Foresight and hindsight

Seeing as I’m trying to at least blog 30 posts in June, it would be smart if I match my tag to others – DOH! Anyway, having set things right I’m back on track… And this is my second for the day as a means of keeping my numbers up.

Today I took part in the first of four workshops on strategic foresight for public libraries – it was great! I think my brain was bleeding by the end of the workshop though, hence the decision to not work at home tonight.

One of the exercises was to look at things that were acceptable 20 years ago that now are not. It was a trip down memory lane! Interest rates on housing at 17+%, boom boxes, kids playing under sprinklers, typewriters…..

Later in the day we identified key events and how they have shaped our society. In my group we enjoyed hearty debate about why at any given time war is ravaging countries somewhere in the world, and yet we are so desensitized to what is occurring. The planes hitting the twin towers, though, is an event that struck a chord across the western world – it was a ‘JFK has been shot’ moment. Everyone can recall where they were and what they were doing when they found out about it.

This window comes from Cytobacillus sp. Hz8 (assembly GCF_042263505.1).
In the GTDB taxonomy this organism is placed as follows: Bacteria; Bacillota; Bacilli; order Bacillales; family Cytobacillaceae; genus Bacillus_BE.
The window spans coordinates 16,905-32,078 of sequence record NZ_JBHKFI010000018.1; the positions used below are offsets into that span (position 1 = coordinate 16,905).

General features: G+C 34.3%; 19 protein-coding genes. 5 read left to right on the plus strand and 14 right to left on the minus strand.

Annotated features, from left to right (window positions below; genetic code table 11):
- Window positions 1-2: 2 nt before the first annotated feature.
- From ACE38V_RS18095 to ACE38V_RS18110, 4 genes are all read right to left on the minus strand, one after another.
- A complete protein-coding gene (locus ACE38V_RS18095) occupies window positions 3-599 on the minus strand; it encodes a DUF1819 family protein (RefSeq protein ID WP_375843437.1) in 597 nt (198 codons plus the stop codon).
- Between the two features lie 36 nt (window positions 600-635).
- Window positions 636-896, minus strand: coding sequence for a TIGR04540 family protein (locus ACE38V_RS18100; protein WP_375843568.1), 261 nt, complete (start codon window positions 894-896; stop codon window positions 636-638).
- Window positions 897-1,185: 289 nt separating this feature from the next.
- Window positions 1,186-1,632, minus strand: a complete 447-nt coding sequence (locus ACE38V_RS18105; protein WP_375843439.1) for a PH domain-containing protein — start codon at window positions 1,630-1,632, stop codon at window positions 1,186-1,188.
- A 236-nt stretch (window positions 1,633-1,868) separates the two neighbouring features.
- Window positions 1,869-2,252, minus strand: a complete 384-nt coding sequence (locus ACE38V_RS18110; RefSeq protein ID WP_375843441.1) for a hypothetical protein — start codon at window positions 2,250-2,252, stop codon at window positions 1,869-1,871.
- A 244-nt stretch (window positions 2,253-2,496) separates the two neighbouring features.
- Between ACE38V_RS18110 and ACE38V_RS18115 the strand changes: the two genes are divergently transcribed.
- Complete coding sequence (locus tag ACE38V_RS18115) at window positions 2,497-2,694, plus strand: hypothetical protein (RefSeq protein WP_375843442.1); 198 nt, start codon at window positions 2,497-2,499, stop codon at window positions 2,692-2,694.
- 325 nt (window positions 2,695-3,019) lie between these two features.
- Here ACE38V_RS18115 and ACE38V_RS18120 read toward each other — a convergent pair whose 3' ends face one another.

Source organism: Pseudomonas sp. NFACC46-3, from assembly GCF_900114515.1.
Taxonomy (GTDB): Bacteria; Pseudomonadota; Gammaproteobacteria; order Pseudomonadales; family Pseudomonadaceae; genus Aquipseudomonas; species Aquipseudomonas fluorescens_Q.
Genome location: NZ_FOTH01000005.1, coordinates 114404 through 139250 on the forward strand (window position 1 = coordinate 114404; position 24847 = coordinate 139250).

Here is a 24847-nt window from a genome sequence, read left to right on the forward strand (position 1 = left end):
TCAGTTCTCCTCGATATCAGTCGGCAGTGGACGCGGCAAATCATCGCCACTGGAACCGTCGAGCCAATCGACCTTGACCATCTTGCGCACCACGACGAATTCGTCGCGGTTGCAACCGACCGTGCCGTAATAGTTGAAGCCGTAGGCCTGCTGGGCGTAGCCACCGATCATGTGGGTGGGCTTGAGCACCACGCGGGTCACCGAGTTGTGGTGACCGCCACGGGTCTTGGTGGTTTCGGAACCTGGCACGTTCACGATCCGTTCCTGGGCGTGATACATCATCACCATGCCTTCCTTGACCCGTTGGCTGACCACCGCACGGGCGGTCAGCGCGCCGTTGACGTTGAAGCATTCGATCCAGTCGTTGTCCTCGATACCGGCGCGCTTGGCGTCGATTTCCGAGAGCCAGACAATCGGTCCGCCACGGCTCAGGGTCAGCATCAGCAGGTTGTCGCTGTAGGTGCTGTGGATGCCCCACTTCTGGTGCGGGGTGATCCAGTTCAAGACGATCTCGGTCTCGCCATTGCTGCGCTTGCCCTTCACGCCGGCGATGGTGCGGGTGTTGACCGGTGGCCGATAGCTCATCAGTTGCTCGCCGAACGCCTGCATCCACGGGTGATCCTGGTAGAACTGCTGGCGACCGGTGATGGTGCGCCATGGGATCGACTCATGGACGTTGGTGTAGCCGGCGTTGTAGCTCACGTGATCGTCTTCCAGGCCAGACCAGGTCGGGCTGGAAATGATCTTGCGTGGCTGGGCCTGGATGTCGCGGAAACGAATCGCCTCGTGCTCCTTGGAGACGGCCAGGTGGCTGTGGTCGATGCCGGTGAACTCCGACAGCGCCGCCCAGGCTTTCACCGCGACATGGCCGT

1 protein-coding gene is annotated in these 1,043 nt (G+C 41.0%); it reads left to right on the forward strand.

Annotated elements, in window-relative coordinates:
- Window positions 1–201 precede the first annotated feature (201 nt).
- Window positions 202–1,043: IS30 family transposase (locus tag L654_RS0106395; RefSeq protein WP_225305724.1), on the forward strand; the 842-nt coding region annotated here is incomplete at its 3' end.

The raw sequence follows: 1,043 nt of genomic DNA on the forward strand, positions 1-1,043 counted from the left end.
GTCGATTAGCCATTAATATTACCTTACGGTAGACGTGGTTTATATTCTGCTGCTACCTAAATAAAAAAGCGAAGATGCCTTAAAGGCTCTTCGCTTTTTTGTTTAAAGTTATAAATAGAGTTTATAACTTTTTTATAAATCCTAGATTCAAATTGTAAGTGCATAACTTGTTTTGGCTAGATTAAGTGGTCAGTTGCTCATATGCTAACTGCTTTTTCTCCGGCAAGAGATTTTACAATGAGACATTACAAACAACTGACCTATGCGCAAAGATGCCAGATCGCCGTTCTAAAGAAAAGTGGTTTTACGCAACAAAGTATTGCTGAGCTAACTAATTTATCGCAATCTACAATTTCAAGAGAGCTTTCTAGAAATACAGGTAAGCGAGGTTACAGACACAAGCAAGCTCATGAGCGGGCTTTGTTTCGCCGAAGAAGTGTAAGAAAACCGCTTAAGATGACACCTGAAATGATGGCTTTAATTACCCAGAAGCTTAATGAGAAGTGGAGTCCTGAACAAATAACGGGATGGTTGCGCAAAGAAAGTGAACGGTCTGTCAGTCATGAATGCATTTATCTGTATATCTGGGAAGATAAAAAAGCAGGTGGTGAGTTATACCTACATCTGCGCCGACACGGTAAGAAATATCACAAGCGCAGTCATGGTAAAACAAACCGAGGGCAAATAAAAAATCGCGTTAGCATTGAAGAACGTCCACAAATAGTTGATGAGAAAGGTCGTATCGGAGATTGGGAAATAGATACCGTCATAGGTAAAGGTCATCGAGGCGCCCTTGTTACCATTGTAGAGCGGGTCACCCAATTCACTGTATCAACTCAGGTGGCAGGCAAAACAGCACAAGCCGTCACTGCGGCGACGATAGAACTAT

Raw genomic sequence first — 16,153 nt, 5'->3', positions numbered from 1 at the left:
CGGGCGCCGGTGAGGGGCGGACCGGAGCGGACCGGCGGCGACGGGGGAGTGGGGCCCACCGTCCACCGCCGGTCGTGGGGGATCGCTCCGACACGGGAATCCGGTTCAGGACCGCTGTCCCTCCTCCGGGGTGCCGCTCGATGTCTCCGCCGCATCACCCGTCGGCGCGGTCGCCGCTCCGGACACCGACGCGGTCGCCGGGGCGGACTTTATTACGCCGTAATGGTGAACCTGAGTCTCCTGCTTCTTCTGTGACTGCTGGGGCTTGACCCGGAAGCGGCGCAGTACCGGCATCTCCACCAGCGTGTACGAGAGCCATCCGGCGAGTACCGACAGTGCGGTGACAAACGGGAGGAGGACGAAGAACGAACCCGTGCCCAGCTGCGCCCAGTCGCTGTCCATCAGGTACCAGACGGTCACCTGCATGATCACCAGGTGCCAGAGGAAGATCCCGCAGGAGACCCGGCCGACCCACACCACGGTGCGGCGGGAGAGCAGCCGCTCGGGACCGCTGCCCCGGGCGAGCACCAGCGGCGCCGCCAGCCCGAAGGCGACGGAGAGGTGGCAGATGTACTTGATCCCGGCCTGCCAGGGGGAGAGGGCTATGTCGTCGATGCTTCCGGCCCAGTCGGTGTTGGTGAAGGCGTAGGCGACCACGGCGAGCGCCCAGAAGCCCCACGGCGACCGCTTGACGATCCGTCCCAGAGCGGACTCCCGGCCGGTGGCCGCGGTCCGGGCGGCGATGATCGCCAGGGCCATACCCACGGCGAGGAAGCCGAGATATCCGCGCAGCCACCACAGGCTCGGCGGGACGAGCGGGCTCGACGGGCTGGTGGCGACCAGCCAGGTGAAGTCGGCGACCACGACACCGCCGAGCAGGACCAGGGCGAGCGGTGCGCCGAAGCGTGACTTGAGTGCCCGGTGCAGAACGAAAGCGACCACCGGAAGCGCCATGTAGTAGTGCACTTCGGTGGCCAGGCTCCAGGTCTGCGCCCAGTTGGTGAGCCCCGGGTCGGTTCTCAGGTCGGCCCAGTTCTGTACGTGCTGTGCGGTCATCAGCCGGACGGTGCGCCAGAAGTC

I was watching ‘West wing’ when it first hit the news. The news readers were still reacting to the first plane, when on the screen behind them the second one hit. I remember going to bed later and wondering if this was the start of WWIII? The next morning I awoke knowing something was wrong but not being totally sure what it was… It took me about 10 minutes or so to recall. Everyone I know was totally glued to the TV (note – not the internet!) for the next 48 hours, gobsmacked, horrified and distraught.

Yet… This sort of horror happens continuously and raises little concern in most. A consensus was reached by my group about how lucky Australia is, as a country that has never ever been faced without devastation of civil wars, persecution, external attack or internal military hostility. In recognizing how much we take for granted, how do ensure the following generations understand the unusual ‘peace and prosperity’ of Australia and the responsibility we should have to others as a result?

As a day of questions it has only raised more. I wonder how much of my brain will be left by day 4?


2 thoughts on “Foresight and hindsight

  1. Kelly Hall says:

    When 9/11 happened I remember trying to get onto he CNN site to find out what was going on. The CNN page kept crashing, but at the time I didn’t know if it was the website or our dialup connection. In the weeks that followed I spent much time online reading the lists of those impacted by the events – the company hubby works for had an office in the basement of one of the buildings, but also had execs on one of the planes….

    I look forward to hearing more about the strategic foresight workshops – are these to help shape a new strategic plan?

  2. Not so much a plan as a strategic framework, which will help public libraries to identify where events/trends are leading society and guide their decision-making processes to ensure the relevance of libraries.

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